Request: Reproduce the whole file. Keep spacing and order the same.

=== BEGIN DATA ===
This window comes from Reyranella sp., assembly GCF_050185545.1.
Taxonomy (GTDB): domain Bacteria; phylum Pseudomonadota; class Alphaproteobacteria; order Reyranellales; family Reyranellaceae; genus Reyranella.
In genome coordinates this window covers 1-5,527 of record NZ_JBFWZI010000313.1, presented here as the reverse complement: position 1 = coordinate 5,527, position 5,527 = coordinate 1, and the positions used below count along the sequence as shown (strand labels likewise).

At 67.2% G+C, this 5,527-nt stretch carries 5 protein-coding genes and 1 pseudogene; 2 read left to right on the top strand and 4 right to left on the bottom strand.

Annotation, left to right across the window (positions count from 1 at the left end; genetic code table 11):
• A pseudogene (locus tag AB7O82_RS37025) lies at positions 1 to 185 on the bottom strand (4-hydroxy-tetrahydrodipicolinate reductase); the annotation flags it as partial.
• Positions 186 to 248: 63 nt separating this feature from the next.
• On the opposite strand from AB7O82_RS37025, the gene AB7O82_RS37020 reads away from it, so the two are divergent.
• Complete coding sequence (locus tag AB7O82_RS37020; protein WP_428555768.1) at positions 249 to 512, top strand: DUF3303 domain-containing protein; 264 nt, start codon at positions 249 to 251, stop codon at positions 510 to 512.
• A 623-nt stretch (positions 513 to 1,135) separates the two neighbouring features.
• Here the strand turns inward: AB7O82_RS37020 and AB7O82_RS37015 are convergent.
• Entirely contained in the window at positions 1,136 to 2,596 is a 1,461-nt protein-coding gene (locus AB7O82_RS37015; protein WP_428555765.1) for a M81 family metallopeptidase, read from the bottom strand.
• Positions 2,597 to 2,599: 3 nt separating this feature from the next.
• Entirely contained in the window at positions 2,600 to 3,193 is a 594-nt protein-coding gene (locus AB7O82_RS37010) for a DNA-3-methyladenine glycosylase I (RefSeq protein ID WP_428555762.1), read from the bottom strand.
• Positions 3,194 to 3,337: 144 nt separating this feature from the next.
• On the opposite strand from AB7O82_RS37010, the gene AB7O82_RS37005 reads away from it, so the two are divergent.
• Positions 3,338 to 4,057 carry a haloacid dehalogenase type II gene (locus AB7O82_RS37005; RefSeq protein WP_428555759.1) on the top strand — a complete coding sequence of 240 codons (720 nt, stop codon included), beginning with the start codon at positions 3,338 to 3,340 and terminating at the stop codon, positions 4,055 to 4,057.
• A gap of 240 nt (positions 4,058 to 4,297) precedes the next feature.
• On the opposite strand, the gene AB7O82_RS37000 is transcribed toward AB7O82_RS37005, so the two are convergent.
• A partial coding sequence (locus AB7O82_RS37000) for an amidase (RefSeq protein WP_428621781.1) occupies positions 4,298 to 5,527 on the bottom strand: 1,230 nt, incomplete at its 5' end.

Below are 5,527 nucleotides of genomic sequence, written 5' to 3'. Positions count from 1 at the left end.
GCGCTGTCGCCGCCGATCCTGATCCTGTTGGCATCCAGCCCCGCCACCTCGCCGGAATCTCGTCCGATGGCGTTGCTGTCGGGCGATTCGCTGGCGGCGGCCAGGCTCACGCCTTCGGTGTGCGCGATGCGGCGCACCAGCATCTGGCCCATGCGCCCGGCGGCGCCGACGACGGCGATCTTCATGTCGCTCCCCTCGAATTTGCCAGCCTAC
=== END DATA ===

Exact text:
This window comes from Reyranella sp., assembly GCF_050185545.1.
Taxonomy (GTDB): domain Bacteria; phylum Pseudomonadota; class Alphaproteobacteria; order Reyranellales; family Reyranellaceae; genus Reyranella.
In genome coordinates this window covers 1-5,527 of record NZ_JBFWZI010000313.1, presented here as the reverse complement: position 1 = coordinate 5,527, position 5,527 = coordinate 1, and the positions used below count along the sequence as shown (strand labels likewise).

At 67.2% G+C, this 5,527-nt stretch carries 5 protein-coding genes and 1 pseudogene; 2 read left to right on the top strand and 4 right to left on the bottom strand.

Annotation, left to right across the window (positions count from 1 at the left end; genetic code table 11):
• A pseudogene (locus tag AB7O82_RS37025) lies at positions 1 to 185 on the bottom strand (4-hydroxy-tetrahydrodipicolinate reductase); the annotation flags it as partial.
• Positions 186 to 248: 63 nt separating this feature from the next.
• On the opposite strand from AB7O82_RS37025, the gene AB7O82_RS37020 reads away from it, so the two are divergent.
• Complete coding sequence (locus tag AB7O82_RS37020; protein WP_428555768.1) at positions 249 to 512, top strand: DUF3303 domain-containing protein; 264 nt, start codon at positions 249 to 251, stop codon at positions 510 to 512.
• A 623-nt stretch (positions 513 to 1,135) separates the two neighbouring features.
• Here the strand turns inward: AB7O82_RS37020 and AB7O82_RS37015 are convergent.
• Entirely contained in the window at positions 1,136 to 2,596 is a 1,461-nt protein-coding gene (locus AB7O82_RS37015; protein WP_428555765.1) for a M81 family metallopeptidase, read from the bottom strand.
• Positions 2,597 to 2,599: 3 nt separating this feature from the next.
• Entirely contained in the window at positions 2,600 to 3,193 is a 594-nt protein-coding gene (locus AB7O82_RS37010) for a DNA-3-methyladenine glycosylase I (RefSeq protein ID WP_428555762.1), read from the bottom strand.
• Positions 3,194 to 3,337: 144 nt separating this feature from the next.
• On the opposite strand from AB7O82_RS37010, the gene AB7O82_RS37005 reads away from it, so the two are divergent.
• Positions 3,338 to 4,057 carry a haloacid dehalogenase type II gene (locus AB7O82_RS37005; RefSeq protein WP_428555759.1) on the top strand — a complete coding sequence of 240 codons (720 nt, stop codon included), beginning with the start codon at positions 3,338 to 3,340 and terminating at the stop codon, positions 4,055 to 4,057.
• A gap of 240 nt (positions 4,058 to 4,297) precedes the next feature.
• On the opposite strand, the gene AB7O82_RS37000 is transcribed toward AB7O82_RS37005, so the two are convergent.
• A partial coding sequence (locus AB7O82_RS37000) for an amidase (RefSeq protein WP_428621781.1) occupies positions 4,298 to 5,527 on the bottom strand: 1,230 nt, incomplete at its 5' end.

Below are 5,527 nucleotides of genomic sequence, written 5' to 3'. Positions count from 1 at the left end.
GCGCTGTCGCCGCCGATCCTGATCCTGTTGGCATCCAGCCCCGCCACCTCGCCGGAATCTCGTCCGATGGCGTTGCTGTCGGGCGATTCGCTGGCGGCGGCCAGGCTCACGCCTTCGGTGTGCGCGATGCGGCGCACCAGCATCTGGCCCATGCGCCCGGCGGCGCCGACGACGGCGATCTTCATGTCGCTCCCCTCGAATTTGCCAGCCTAC